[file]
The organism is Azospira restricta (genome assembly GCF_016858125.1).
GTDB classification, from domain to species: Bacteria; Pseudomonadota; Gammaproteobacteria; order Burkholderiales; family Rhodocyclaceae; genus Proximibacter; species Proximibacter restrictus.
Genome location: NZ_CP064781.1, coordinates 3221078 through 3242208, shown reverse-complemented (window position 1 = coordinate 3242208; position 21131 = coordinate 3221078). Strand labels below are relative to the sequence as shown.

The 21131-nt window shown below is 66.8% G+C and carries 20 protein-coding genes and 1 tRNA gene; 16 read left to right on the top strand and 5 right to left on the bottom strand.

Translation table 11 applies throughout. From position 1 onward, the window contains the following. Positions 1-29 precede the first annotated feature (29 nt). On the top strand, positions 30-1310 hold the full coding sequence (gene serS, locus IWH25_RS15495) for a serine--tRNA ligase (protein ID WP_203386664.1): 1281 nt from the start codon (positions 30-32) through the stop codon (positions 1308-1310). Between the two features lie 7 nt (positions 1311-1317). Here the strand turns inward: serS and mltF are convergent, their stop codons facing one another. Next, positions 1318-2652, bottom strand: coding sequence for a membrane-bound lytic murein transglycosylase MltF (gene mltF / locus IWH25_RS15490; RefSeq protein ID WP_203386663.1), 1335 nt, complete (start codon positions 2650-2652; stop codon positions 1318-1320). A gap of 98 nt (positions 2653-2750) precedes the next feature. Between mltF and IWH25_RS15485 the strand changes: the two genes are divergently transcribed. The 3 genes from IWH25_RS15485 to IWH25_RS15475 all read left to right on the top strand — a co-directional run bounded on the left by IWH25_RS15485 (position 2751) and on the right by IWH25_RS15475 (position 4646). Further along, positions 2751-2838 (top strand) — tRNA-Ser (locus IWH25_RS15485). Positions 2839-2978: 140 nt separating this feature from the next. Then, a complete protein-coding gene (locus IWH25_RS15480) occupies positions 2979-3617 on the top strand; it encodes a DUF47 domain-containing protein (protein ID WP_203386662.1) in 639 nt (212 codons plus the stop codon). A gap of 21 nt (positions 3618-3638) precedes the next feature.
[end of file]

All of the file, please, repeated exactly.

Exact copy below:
The organism is Azospira restricta (genome assembly GCF_016858125.1).
GTDB classification, from domain to species: Bacteria; Pseudomonadota; Gammaproteobacteria; order Burkholderiales; family Rhodocyclaceae; genus Proximibacter; species Proximibacter restrictus.
Genome location: NZ_CP064781.1, coordinates 3221078 through 3242208, shown reverse-complemented (window position 1 = coordinate 3242208; position 21131 = coordinate 3221078). Strand labels below are relative to the sequence as shown.

The 21131-nt window shown below is 66.8% G+C and carries 20 protein-coding genes and 1 tRNA gene; 16 read left to right on the top strand and 5 right to left on the bottom strand.

Translation table 11 applies throughout. From position 1 onward, the window contains the following. Positions 1-29 precede the first annotated feature (29 nt). On the top strand, positions 30-1310 hold the full coding sequence (gene serS, locus IWH25_RS15495) for a serine--tRNA ligase (protein ID WP_203386664.1): 1281 nt from the start codon (positions 30-32) through the stop codon (positions 1308-1310). Between the two features lie 7 nt (positions 1311-1317). Here the strand turns inward: serS and mltF are convergent, their stop codons facing one another. Next, positions 1318-2652, bottom strand: coding sequence for a membrane-bound lytic murein transglycosylase MltF (gene mltF / locus IWH25_RS15490; RefSeq protein ID WP_203386663.1), 1335 nt, complete (start codon positions 2650-2652; stop codon positions 1318-1320). A gap of 98 nt (positions 2653-2750) precedes the next feature. Between mltF and IWH25_RS15485 the strand changes: the two genes are divergently transcribed. The 3 genes from IWH25_RS15485 to IWH25_RS15475 all read left to right on the top strand — a co-directional run bounded on the left by IWH25_RS15485 (position 2751) and on the right by IWH25_RS15475 (position 4646). Further along, positions 2751-2838 (top strand) — tRNA-Ser (locus IWH25_RS15485). Positions 2839-2978: 140 nt separating this feature from the next. Then, a complete protein-coding gene (locus IWH25_RS15480) occupies positions 2979-3617 on the top strand; it encodes a DUF47 domain-containing protein (protein ID WP_203386662.1) in 639 nt (212 codons plus the stop codon). A gap of 21 nt (positions 3618-3638) precedes the next feature.